“Most old towns are like palimpsests, parchments which have been scrawled over again and again, by their successive owners. Oxford, though not one of the most ancient of English cities, shows, more legibly than the rest, the handwriting, as it were, of many generations. The convenient site among the interlacing waters of the Isis and the Cherwell, [...] its occupants, before the last two centuries began, was very eager to deface or destroy the buildings of its predecessors. Old things were turned to new uses, or altered to suit new tastes; they were not overthrown and carted away. Thus, in walking through Oxford, you see everywhere, in colleges, chapels, and churches, doors and windows which have been builded up; or again, openings which have been cut where none originally existed. The upper part of the round Norman arches in the Cathedral has been preserved, and converted into the circular bull’s-eye lights which the last century liked. It is the same everywhere, except where modern restorers have had their way. [more...] [$]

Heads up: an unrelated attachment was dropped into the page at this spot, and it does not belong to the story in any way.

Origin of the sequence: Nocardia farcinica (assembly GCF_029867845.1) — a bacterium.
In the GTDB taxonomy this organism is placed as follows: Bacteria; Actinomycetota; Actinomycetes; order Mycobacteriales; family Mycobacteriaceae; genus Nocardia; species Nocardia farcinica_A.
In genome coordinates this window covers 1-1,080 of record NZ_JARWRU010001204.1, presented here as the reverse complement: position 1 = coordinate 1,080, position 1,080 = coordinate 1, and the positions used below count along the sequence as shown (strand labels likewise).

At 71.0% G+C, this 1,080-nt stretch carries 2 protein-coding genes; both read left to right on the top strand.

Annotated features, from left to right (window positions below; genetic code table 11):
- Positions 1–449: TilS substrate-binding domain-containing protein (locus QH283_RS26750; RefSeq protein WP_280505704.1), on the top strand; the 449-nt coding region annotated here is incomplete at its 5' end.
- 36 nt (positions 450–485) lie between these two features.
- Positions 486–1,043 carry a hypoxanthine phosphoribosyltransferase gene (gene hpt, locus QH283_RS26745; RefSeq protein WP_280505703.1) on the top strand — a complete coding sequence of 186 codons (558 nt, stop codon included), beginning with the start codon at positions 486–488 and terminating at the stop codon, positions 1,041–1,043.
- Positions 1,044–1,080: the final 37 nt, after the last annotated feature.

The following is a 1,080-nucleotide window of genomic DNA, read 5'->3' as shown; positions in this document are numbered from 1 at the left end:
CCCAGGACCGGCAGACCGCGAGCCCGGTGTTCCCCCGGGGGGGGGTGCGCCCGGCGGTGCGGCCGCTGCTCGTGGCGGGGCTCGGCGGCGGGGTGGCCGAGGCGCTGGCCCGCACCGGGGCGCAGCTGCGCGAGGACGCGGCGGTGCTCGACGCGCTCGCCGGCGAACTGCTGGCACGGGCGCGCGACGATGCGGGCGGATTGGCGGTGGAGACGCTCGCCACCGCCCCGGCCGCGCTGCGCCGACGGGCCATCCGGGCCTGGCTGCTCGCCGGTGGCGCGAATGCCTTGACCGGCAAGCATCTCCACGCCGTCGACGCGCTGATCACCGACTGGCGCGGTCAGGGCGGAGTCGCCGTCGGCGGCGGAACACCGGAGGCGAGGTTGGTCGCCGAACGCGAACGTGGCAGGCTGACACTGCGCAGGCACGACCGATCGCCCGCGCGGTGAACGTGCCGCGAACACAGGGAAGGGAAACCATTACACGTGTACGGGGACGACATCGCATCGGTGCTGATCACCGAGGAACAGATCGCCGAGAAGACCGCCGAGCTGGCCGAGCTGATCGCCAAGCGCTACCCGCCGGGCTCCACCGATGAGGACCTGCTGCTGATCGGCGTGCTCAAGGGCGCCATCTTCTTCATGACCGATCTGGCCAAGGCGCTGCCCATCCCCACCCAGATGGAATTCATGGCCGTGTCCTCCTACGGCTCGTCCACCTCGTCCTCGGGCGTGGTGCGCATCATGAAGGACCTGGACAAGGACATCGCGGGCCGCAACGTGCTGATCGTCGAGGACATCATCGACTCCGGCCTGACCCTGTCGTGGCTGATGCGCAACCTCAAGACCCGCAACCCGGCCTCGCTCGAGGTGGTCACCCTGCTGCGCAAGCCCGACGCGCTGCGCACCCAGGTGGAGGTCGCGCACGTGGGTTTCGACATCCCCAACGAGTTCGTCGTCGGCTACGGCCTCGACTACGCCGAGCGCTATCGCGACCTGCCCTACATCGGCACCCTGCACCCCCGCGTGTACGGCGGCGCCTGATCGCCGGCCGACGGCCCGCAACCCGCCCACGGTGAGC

“In Broad Street, under the windows of Balliol, there is a small stone cross in the pavement. This marks the place where, some years ago, a great heap of wooden ashes was found. These ashes were the remains of the fire of October 16th, 1555—the day when Ridley and Latimer were burned. “They were brought,” says Wood, “to a place over against Balliol [...]candida fossa, to the way leading by it.” To recover the memory of that event, let the reader fancy himself on the top of the tower of St. Michael’s, that is, immediately above the city wall. No houses interfere between him and the open country, in which Balliol stands; not with its present frontage, but much farther back. A clear stream runs through the place where is now Broad Street, and the road above is dark with a swaying crowd, out of which rises the vapour of smoke from the martyrs’ pile. At your feet, on the top of Bocardo prison (which spanned the street at the North Gate), Cranmer stands manacled, watching the fiery death which is soon to purge away the memory of his own faults and crimes. He, too, joined that “noble army of martyrs” who fought all, though they knew it not, for one cause—the freedom of the human spirit.” (pp. 98-100) [more...] [$]
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